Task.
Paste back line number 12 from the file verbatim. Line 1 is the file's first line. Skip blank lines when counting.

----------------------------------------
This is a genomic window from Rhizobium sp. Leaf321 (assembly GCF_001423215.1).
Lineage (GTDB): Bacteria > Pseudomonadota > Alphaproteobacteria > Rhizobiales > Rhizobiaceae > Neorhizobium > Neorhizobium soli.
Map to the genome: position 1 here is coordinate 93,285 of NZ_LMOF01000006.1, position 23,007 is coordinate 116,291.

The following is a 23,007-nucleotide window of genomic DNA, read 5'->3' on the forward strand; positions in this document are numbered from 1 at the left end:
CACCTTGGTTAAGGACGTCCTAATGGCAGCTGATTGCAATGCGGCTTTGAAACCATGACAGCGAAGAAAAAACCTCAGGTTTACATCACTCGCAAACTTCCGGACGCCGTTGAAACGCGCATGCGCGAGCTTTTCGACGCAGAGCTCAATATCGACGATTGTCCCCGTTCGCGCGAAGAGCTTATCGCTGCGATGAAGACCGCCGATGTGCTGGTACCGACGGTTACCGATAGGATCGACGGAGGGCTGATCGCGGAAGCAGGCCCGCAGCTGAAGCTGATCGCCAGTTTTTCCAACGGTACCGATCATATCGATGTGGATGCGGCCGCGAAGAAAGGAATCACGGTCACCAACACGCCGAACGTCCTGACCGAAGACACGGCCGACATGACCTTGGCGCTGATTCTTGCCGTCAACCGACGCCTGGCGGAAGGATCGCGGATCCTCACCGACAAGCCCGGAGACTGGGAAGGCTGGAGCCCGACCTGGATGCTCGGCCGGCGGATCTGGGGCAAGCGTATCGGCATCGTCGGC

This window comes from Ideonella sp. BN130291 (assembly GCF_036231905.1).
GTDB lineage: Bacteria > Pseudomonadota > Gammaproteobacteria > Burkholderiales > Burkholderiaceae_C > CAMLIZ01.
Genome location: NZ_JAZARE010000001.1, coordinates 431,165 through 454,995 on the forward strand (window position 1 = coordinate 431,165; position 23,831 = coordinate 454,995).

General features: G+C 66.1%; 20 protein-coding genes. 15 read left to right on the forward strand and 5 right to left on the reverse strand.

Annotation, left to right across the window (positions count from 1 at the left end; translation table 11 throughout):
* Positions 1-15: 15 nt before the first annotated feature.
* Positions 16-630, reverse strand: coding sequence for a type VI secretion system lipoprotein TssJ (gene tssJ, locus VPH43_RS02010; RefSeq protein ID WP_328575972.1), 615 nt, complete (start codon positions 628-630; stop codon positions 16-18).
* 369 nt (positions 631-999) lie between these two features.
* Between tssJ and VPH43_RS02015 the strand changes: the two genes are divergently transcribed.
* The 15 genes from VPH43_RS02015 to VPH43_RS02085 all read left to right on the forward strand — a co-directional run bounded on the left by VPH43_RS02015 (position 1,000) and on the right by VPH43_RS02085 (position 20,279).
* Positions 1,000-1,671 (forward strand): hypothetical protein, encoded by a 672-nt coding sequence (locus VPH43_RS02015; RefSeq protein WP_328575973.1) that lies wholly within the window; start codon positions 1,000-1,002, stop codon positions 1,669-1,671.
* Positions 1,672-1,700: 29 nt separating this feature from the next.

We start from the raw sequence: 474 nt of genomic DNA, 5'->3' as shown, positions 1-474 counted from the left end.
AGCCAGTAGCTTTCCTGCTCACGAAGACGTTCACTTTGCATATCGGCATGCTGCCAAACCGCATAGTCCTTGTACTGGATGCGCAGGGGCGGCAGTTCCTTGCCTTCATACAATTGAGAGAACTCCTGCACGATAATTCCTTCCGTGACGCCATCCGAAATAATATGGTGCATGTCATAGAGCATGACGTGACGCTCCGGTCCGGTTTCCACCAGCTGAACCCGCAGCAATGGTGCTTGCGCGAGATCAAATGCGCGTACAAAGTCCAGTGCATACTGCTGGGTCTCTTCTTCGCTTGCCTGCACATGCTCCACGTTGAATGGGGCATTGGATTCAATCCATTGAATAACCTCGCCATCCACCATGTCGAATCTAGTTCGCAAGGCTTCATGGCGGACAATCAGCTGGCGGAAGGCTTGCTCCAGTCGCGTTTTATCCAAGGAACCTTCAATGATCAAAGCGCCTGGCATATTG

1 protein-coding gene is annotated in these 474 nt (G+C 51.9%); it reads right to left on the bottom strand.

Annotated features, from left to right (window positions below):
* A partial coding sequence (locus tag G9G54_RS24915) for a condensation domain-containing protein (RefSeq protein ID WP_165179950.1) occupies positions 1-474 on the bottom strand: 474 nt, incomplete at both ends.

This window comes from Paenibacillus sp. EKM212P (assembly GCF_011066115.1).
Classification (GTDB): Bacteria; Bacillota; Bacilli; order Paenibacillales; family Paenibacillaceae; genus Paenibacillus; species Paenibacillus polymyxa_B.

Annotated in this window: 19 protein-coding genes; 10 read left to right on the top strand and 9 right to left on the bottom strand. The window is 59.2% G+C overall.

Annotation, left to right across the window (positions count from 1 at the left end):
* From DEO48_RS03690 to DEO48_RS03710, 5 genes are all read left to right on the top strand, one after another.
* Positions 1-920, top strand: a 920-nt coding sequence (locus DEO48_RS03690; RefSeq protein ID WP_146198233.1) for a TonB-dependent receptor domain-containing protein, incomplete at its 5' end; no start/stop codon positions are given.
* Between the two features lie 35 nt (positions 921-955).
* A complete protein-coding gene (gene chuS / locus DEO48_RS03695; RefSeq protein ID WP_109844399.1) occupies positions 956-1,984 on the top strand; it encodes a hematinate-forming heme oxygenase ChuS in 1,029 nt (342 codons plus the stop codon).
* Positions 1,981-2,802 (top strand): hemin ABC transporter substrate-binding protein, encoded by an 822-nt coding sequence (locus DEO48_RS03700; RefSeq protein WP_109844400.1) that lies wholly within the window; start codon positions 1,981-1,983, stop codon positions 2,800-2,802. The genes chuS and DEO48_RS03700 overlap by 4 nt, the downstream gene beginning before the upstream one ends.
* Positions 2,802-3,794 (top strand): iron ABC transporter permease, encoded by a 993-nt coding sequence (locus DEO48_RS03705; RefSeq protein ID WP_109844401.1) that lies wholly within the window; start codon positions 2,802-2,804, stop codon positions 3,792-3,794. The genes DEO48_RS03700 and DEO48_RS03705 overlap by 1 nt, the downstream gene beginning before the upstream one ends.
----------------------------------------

* Positions 16-630, reverse strand: coding sequence for a type VI secretion system lipoprotein TssJ (gene tssJ, locus VPH43_RS02010; RefSeq protein ID WP_328575972.1), 615 nt, complete (start codon positions 628-630; stop codon positions 16-18).